AUSTRIA: IT Industry [121
equipment (28.2 percent). The sharp increase in the imports of telecommunication equipment is due to the deregulation of the telecommunication industry in 1993. Since the country does not have a telecommunication equipment manufacturing industry, it has to rely solely on imports. On the other hand, the increase in the imports of computer hardware is due to the growing p'roportion of all sectors of the society using computers.
Trade balance. The IT industry registered a trade surplus (US$1.2 billion) only in 1997 (Figure 4). However, a more detailed analysis of five-digit SITC products reveals that a few IT products have been net foreign exchange earners since 1991. These include input or output units, whether or not containing units in the same housing (SITC 75260); diodes, other than photosensitive or lightemitting (SITC 77631); transistors with dissipation rate of less than 1 W (SITC 77632); other semiconductor devices (SITC 77639); digital monolithic Integrated Circuits (SITC 77641); electronic microassemblies (SITC 77649); brakes and servo-brakes (SITC 78433); materials imported on consignment basis for the manufacture of semiconductors (SITC 91302); line telephone sets witlx cordless handsets (SITC 76411); transmission apparatus (SITC 76432), radar and remote control apparatus (SITC 76483); line telephone handsets (SITC 76424); other inductors for power supplies for automatic data processing machines (SITC 77125); and other fixed resistors for power handling capacity (SITC 77232).
The competitiveness of the Philippine IT industry in the world market is the key to its sustained growth in the next millenium. This section of the paper discusses how the country's IT industry compares with those of its competitors in the region. Among the countries in the region, the Philippines is the only one where the IT industry is highly concentrated to just one major IT segment, i.e. semiconductors (Table 1). In contrast, 'the other countries have two or three: Malaysia has semiconductors and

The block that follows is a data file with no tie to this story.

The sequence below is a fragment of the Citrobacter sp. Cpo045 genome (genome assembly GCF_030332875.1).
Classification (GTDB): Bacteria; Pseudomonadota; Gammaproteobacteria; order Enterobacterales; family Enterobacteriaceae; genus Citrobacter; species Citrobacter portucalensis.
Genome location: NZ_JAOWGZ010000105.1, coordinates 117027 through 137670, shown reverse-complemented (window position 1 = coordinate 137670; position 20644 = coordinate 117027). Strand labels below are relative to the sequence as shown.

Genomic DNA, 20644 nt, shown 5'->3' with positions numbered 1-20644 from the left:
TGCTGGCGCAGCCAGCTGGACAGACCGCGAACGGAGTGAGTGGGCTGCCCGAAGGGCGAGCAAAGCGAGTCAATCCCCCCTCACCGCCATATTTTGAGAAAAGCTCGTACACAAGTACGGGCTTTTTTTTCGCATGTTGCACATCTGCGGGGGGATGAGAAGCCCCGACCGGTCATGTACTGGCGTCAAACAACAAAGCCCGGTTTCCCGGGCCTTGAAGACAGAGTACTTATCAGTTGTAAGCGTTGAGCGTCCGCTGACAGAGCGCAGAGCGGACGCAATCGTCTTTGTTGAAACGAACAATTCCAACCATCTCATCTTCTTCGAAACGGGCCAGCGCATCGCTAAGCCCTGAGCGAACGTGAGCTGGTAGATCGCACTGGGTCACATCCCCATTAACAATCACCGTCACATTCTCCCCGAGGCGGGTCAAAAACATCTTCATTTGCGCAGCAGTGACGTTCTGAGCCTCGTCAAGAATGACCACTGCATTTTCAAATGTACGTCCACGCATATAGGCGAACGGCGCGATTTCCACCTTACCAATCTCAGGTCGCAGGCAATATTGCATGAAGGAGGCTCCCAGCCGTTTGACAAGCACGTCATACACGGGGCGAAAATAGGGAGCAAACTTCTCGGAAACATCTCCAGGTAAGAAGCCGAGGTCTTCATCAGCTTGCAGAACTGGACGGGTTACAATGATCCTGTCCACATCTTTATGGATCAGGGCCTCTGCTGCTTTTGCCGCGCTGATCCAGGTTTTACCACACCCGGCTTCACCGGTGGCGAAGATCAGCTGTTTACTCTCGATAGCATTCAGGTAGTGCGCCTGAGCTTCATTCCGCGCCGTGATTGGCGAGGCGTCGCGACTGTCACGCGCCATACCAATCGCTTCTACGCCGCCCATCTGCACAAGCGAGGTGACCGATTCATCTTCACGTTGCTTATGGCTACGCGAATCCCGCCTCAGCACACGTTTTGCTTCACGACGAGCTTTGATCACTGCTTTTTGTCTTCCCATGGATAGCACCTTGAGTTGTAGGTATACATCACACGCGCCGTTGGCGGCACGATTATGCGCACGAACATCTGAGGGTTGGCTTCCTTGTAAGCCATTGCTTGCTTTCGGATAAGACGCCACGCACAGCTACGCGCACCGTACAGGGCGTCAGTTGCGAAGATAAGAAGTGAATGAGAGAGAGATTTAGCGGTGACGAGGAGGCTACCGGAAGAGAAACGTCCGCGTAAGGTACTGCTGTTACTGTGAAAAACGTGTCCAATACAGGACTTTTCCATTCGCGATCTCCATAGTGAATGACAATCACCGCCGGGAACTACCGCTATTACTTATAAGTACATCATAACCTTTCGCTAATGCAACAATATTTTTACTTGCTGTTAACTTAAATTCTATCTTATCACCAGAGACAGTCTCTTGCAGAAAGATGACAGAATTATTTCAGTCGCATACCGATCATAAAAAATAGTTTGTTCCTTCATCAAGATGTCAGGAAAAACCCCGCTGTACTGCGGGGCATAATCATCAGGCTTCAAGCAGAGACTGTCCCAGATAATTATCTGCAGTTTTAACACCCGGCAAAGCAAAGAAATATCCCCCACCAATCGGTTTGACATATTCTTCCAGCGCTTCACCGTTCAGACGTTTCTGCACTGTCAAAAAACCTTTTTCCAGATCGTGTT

122 I JOURNALOF PHILIPPINEDEVELOPMENT computer hardware, and so do Thailand and Singapore. Indonesia has telecommunication equipment, computer hardware, and other 1T products; so does China. Mexico has computer hard ware and other IT products. Hong Kong has the best structure, as its exports are fairly distributed among the four major IT segments. The implication of this becomes more serious when one considers the country's high dependence on IT for its export earnings, again in contrast to its neighbors, except for Singapore (Table 2). This implies that the total exports of the country are highly vulnerable to the global situation of the IT industry, unlike the other countries which will have products other than IT to rely on for their exports when the global market for IT products becomes unfavorable to them.
16.00 14,00 12.00